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How to practice social distancing

Dr. Monte Johnson, Vice President of Medical Affairs at St. Francis Regional Medical Center, answers questions related to social distancing.

MINNEAPOLIS, Minnesota — From concerts to sporting events, gatherings are being canceled as people are told to practice social distancing. It includes avoiding crowds and staying at least six feet away from other people. The Minnesota Department of Health (MDH) says social distancing will help protect people who are most vulnerable to COVID-19 and help keep the health care system from getting overwhelmed. 

"From the public health standpoint, social distancing is really extremely important," said Dr. Monte Johnson, vice president of medical affairs at St. Francis Regional Medical Center and part of the system command structure at Allina Health. 

Dr. Johnson said everyone should be practicing social distancing right now. So how many people is too many? 

President Trump is recommending avoiding social gatherings of more than 10 people. MDH is recommending canceling or postponing events with more than 50 people while saying that events with fewer than 50 people should not be held unless it's possible to do so with 6 feet between people. Events should also be canceled that include more than 10 people where the majority of participants are at a higher risk for severe illness from COVID-19. Read more of MDH's strategies to slow the spread, here

"Those guidelines are certainly out there. As few people as you can get in one place is really I think the best rule of thumb," Dr. Johnson said. "Even with your family members try to keep some space if you can."

So what if your child wants to have a friend over?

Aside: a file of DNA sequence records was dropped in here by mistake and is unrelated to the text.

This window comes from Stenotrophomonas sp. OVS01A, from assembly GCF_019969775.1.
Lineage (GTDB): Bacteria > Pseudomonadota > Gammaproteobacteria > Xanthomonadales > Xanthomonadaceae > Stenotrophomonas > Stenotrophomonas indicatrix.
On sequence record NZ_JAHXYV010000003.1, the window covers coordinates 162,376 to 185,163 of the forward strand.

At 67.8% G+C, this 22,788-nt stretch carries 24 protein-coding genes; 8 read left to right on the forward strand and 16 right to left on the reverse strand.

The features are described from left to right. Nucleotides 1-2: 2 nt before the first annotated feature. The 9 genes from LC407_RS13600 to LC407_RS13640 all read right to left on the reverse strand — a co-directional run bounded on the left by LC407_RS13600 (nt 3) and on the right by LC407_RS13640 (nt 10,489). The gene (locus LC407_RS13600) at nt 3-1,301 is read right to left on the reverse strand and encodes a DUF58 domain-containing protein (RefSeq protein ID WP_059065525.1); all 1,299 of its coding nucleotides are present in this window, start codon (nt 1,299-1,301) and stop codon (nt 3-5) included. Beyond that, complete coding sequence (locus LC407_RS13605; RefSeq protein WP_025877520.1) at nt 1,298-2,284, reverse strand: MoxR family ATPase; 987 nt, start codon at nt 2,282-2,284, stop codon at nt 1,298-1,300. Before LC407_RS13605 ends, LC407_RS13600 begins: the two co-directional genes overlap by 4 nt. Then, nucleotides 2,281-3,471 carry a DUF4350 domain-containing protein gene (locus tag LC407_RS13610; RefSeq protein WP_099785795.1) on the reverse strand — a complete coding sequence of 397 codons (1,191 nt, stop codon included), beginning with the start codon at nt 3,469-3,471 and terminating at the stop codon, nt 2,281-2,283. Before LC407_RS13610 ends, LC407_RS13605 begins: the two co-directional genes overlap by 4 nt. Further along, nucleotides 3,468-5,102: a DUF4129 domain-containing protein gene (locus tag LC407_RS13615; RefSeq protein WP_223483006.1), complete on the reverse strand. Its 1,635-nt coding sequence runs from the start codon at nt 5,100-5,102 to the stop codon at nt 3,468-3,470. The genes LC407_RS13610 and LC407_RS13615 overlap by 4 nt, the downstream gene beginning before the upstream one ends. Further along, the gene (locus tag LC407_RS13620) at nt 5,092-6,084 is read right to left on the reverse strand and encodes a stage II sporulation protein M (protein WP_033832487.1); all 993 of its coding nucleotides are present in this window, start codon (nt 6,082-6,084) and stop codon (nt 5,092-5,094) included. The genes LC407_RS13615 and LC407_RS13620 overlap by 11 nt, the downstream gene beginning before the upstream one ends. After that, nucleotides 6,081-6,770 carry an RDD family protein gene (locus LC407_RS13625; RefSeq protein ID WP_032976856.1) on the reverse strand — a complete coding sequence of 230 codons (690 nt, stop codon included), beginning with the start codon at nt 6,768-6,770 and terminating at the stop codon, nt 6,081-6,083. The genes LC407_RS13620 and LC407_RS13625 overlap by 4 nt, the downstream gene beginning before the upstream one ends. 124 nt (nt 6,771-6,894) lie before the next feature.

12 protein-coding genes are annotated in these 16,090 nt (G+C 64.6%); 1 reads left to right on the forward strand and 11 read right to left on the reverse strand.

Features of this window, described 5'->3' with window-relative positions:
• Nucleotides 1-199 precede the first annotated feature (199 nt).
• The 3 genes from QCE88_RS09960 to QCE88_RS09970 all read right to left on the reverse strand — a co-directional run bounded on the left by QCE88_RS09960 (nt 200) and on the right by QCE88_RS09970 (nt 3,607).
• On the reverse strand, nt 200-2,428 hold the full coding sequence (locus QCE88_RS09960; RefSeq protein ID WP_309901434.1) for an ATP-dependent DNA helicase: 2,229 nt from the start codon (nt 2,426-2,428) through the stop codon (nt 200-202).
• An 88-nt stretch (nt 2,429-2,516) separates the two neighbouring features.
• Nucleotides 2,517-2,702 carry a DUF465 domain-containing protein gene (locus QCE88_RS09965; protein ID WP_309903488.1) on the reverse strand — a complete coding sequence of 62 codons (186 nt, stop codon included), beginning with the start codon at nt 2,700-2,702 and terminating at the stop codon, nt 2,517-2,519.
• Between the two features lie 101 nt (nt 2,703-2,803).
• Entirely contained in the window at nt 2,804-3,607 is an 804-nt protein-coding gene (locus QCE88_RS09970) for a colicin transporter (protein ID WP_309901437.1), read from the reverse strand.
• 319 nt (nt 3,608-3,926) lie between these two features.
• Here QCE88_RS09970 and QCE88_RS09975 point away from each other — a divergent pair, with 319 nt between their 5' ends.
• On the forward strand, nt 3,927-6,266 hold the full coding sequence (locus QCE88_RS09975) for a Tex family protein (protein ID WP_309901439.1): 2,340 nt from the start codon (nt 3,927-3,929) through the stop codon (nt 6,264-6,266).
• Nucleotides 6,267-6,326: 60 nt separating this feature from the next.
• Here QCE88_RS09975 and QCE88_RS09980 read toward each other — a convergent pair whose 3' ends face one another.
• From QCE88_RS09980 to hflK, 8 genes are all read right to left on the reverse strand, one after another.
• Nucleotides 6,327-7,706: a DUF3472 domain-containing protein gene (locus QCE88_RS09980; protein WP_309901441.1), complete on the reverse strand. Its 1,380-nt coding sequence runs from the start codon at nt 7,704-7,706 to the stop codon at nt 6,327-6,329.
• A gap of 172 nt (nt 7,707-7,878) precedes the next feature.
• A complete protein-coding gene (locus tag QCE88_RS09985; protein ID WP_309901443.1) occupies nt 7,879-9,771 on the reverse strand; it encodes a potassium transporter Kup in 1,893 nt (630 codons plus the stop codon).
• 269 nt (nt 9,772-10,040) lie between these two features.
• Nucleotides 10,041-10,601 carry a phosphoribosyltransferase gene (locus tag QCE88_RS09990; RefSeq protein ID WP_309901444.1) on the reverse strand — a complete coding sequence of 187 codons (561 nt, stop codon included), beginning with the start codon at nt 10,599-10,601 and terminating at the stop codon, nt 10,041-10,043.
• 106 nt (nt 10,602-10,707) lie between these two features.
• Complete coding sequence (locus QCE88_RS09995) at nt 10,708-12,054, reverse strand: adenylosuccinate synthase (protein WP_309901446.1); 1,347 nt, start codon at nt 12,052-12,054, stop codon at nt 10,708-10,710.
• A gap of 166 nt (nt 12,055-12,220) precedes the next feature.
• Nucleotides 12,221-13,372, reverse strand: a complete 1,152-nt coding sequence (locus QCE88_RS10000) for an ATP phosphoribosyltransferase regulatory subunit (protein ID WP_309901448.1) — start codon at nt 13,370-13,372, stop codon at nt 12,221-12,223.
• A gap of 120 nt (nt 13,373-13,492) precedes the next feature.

"I would say right now, what we know and where we're at with this, I would encourage folks to try other avenues. Use other opportunities like we talked about with technology and those types of things to maintain contact with each other," Dr. Johnson said. 

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What about grandparents who want to visit or who usually help take care of the grandkids? 

I think each family has their own issues and their own circumstances and so you have to do what's right for your family, keeping in mind that we know that this virus can be, seems to be a little bit worse in folks who are older," Dr. Johnson said. "So making sure that if anybody in your family is showing signs of illness, fever, cough, shortness of breath, those types of symptoms, that they're really staying away from others in their family."

MDH is recommending that older adults (especially people 70 and older) or people with underlying health conditions that put them at higher risk—this could be things like heart or lung disease, or people who have a weak immune system—should stay home and avoid gatherings where they could be exposed. 

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So what about the outdoors? Dr. Johnson is encouraging people to go outside, as long as they are still practicing social distancing. 

"Yes, absolutely. This is not confined to your house and close the door, that kind of thing," he said. "You can talk a walk with your friend or family; stay six feet apart. Go for a bike ride, absolutely get outside." But Dr. Johnson said it's probably best to avoid playground equipment. 

It's hard to avoid trips to places like the grocery store but while out and about, Dr. Johnson said remember to cough or sneeze into your sleeve and not into your hand. Also, wipe down surfaces and frequently wash your hands. 

Metro Transit is asking customers to only travel if it's essential and when using public transit, riders should practice social distancing. 

So how long could this last? 

"I don't know that. I honestly don't. I think we'll have to continue to listen to our state health experts who are really on top of this outbreak," Dr. Johnson said. "It's not isolation, it's social distancing and being smart about who and where we're having contact with folks as much as we possibly can."

And remember, stay home if you're sick.